Tom Allen, 23, from Merri Creek Anglican Church in Clifton Hill, told TMA he wanted to upgrade his protesting skills.
“I feel like I’ve done enough protesting at rallies,” he said. “There doesn’t seem to be too much of a response to protest rallies no matter how big they are.
“I’m at a stage where taking direct action is a bit more of a logical step. You feel like you’ve exhausted the other options available to you.”
Mr Allen said he had protested for a number of causes including rights for refugees, climate change, opposing the Iraq war, and divesting from banks or funds that invest in unethical areas.
An honours graduate in international studies from RMIT, Mr Allen said that his faith complemented his desire to protest.
“When things don’t seem to be working or going anywhere, it motivates me to know that God is on the side of justice. You can read that in passages like Micah 6:8 and in passages where God says sacrifices and offerings are no good unless you’re walking humbly with God and acting justly.
“That’s really motivating.”
Writer and former academic Katherine Phelps, 53, said she wanted to be a “protestor” and not just an “activist”.
A Presbyterian-turned-Quaker, Ms Phelps said her activism had included attending marches, writing musicals about topical themes, setting up a local economic trading system and writing policy for the Australian Democrats.
Some marches she had participated in had worked, she said, others had not.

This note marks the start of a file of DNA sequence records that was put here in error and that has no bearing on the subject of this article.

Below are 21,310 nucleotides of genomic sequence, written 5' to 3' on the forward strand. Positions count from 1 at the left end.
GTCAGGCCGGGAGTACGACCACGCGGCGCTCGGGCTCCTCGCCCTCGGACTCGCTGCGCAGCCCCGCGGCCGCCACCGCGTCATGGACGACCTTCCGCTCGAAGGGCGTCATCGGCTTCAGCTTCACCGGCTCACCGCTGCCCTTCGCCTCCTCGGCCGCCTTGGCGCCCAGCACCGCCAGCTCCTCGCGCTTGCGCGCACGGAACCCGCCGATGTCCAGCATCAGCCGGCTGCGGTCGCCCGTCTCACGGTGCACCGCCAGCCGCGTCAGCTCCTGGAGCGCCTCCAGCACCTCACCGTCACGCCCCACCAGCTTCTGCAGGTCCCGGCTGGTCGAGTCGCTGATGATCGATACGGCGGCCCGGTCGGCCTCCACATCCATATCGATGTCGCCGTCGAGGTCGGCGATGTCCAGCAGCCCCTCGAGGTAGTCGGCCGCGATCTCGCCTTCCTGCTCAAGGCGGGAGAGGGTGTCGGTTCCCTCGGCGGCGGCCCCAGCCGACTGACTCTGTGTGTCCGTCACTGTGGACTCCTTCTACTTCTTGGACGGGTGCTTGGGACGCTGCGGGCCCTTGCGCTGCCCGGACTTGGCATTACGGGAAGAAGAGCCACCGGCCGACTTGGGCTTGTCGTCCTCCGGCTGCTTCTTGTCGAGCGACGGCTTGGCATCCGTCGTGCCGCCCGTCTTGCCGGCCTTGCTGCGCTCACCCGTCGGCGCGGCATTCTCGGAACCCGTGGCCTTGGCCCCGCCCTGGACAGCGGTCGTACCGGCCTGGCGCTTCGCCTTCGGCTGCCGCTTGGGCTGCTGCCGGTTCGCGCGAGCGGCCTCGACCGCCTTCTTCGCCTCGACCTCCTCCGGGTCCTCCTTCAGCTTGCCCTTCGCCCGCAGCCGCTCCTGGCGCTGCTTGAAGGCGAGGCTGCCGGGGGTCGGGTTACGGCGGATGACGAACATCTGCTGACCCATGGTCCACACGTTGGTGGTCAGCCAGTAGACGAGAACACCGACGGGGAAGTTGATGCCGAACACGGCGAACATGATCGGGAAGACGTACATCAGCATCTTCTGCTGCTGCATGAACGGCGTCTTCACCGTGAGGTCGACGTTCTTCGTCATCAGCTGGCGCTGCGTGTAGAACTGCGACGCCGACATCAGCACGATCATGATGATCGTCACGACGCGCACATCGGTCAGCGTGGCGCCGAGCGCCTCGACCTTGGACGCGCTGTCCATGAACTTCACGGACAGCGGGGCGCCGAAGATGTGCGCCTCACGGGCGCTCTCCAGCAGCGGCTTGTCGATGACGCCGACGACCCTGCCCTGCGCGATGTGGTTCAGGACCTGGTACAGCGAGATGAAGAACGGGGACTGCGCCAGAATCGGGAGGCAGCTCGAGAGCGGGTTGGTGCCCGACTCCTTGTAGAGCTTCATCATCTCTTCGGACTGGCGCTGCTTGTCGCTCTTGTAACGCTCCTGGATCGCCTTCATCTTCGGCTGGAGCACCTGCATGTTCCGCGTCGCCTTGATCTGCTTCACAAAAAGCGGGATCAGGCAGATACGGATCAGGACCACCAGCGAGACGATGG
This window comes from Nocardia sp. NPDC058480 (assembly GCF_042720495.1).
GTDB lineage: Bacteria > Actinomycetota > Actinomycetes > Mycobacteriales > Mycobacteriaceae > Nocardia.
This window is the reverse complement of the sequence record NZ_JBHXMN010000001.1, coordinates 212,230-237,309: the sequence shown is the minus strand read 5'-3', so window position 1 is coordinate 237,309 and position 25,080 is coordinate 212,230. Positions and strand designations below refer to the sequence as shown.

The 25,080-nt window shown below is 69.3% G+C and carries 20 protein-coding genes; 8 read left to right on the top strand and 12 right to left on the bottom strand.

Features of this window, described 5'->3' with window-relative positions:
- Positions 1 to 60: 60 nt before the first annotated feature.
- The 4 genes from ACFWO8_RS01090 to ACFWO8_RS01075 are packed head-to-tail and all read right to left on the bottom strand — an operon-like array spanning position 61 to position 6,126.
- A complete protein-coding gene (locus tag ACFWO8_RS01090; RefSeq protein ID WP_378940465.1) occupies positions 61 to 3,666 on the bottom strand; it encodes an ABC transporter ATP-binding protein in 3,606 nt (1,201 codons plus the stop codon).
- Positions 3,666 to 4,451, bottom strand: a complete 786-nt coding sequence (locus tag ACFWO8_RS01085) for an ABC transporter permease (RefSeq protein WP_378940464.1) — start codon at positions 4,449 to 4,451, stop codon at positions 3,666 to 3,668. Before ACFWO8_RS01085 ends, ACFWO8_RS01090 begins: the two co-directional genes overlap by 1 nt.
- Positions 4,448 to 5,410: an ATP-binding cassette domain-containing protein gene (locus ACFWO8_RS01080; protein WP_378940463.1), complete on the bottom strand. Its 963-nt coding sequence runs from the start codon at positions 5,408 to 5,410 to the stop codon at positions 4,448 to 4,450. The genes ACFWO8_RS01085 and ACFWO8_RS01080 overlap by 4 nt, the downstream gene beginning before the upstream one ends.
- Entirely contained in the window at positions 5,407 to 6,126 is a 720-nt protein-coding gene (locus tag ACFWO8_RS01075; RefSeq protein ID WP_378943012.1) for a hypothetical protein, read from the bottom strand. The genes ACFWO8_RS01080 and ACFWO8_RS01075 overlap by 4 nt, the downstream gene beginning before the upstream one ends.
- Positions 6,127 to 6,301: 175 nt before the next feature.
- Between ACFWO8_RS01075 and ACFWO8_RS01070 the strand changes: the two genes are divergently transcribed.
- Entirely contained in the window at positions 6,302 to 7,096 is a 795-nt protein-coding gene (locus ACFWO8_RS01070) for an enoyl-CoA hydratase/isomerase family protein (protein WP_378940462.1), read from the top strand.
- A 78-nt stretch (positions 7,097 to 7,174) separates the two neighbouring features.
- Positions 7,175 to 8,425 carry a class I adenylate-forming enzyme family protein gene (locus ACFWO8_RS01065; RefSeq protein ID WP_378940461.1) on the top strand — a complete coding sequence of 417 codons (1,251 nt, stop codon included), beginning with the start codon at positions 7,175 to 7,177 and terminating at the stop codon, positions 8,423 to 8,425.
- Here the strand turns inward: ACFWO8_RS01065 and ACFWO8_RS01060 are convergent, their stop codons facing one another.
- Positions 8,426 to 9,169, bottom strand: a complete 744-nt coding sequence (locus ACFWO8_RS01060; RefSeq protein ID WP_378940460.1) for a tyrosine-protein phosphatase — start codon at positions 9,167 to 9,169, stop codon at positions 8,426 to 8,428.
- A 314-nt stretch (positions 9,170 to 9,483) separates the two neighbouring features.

The 1991 march opposing the Gulf War was “one of the most uplifting marches I’ve ever been in,” she said. “The feeling in the crowd was triumphant, it was amazing.”
Ms Phelps said she believed climate change led to environmental damage, which in turn led to national poverty among many nations. Poverty, in turn, was a cause of war, she said.
Locally, the ban on the homeless sleeping in Melbourne’s CBD was “appalling”, she said.
Non-practising Catholic Tony Gleeson, 64, said he participated in many protests, with climate change his main area of concern.
A former high school English teacher, Mr Gleeson said he would get into arguments with fellow teachers.
“I’d suggest a teacher who wasn’t in their room turn off the light and fans when they weren’t there, but I was regarded as crazy,” he said.
“As an English teacher, I was told I shouldn’t be talking to the kids about climate change.”
Compared to the risk of global warming, “it didn’t really matter at this point in history whether a kid knew the difference between a noun and a verb.”
“Days like today are so crucial because if it’s the same lot of usual suspects that go to protests they won’t have any influence.”
Mr Gleeson said the support network at a protest – the ones assisting with media, first-aid, transport, legal work and other duties – were “invaluable” and “critical”.
He said he had a positive experience of police at protests.
“My experience has been the police are happy, there’s interaction, they understand why we’re there. There’s no violence and they say, we know why you’re here.”